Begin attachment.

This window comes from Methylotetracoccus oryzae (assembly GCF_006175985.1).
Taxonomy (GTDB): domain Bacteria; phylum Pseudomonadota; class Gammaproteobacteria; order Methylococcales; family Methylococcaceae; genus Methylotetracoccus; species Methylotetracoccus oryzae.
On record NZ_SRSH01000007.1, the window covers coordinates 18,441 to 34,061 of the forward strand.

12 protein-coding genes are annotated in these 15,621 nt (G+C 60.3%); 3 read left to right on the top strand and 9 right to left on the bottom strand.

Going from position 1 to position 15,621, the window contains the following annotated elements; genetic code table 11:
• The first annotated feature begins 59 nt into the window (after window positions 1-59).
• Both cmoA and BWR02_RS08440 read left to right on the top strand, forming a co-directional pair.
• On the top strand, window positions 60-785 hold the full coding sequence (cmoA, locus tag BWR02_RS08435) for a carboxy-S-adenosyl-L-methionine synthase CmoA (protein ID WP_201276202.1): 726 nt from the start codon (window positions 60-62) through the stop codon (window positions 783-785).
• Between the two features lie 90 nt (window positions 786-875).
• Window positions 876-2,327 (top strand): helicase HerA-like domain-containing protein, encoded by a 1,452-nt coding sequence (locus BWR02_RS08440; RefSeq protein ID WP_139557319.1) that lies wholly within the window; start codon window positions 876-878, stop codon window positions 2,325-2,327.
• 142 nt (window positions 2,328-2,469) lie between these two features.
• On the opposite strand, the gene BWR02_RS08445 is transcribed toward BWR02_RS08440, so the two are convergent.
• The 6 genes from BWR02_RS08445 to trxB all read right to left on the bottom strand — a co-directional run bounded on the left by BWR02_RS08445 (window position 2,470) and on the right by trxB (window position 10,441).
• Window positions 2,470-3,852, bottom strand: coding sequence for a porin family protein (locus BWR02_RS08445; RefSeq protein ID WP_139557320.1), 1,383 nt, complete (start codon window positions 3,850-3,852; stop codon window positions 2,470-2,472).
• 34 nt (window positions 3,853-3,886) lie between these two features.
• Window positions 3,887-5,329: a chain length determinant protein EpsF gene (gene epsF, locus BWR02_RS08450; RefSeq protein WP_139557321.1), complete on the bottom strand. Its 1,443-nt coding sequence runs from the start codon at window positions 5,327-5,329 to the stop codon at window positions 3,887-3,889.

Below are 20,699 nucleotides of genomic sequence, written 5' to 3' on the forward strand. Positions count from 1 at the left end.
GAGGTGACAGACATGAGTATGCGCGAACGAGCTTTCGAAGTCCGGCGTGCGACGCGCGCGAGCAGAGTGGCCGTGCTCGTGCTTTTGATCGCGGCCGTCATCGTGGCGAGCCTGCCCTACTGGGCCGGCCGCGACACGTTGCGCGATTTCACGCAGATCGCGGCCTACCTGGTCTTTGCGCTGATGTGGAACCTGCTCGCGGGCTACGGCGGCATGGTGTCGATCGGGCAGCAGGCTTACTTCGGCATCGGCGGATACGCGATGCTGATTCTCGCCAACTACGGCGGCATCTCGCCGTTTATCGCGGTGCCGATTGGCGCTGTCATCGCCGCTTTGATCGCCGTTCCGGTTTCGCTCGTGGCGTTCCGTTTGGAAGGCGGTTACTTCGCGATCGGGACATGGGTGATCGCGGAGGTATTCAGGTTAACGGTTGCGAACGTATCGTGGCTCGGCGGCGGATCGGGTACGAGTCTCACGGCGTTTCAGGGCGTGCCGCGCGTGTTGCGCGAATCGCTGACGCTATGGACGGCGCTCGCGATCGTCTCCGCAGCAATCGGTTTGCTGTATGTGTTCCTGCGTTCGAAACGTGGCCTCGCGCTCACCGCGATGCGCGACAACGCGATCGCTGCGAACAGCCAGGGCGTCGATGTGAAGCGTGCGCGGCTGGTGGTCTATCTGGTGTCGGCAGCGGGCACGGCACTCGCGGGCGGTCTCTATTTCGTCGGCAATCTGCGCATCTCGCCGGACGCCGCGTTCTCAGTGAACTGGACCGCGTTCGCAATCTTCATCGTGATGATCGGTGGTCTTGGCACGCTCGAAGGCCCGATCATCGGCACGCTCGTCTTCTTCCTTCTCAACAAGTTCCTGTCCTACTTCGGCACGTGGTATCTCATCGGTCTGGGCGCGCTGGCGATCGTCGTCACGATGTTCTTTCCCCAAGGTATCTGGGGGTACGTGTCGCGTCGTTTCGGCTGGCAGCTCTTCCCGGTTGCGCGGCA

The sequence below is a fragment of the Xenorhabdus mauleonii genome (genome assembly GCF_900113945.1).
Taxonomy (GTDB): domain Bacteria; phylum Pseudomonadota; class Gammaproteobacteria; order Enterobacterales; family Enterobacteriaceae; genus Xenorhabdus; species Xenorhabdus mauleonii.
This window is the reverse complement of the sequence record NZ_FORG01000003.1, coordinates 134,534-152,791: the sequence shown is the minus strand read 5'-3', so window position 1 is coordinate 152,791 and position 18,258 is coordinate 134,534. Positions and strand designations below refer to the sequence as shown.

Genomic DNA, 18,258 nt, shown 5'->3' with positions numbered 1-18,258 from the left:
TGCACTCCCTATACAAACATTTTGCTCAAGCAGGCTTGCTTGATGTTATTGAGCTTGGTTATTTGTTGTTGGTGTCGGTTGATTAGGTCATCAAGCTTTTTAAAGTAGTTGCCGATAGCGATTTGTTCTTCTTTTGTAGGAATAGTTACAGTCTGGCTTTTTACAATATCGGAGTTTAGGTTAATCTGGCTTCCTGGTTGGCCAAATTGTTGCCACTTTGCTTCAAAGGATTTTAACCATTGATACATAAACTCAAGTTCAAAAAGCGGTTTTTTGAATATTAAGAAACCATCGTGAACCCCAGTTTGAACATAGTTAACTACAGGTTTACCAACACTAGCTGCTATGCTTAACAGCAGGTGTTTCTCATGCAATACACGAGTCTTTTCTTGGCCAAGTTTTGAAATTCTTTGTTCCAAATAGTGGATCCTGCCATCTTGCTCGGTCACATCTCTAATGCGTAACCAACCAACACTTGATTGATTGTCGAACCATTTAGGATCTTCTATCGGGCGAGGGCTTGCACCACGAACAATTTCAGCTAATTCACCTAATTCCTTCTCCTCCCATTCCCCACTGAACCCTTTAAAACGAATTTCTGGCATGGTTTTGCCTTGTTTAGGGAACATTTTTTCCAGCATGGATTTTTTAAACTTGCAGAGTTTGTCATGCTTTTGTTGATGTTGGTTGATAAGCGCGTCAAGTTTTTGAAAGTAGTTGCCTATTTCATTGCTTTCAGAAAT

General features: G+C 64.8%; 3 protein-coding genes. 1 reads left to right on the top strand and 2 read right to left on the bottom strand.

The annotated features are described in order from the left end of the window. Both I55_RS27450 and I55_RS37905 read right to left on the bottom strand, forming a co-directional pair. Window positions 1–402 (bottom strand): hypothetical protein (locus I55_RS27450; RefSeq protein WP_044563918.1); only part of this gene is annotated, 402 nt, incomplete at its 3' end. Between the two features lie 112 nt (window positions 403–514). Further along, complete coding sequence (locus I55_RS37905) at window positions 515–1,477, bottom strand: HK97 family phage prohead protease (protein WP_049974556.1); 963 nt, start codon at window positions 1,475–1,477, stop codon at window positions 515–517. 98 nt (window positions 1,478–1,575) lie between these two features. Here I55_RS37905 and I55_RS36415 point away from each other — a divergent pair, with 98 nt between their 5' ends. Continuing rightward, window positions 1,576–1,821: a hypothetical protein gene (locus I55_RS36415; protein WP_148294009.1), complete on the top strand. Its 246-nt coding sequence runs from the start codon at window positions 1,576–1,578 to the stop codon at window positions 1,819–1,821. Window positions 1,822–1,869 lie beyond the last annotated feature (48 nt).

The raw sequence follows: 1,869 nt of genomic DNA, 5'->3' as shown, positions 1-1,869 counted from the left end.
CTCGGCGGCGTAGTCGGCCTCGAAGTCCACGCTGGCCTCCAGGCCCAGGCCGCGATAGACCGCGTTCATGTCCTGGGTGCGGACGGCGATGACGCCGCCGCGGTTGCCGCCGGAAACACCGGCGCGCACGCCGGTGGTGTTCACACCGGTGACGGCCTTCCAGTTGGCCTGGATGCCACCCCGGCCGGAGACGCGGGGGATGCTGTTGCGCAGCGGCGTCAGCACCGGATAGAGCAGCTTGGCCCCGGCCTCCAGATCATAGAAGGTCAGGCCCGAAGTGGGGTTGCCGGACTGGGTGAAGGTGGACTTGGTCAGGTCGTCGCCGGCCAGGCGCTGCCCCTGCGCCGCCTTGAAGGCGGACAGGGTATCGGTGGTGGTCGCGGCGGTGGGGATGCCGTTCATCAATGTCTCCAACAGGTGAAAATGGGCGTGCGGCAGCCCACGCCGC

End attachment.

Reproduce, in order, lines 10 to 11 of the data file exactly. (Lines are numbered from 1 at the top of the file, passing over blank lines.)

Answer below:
• Window positions 876-2,327 (top strand): helicase HerA-like domain-containing protein, encoded by a 1,452-nt coding sequence (locus BWR02_RS08440; RefSeq protein ID WP_139557319.1) that lies wholly within the window; start codon window positions 876-878, stop codon window positions 2,325-2,327.
• 142 nt (window positions 2,328-2,469) lie between these two features.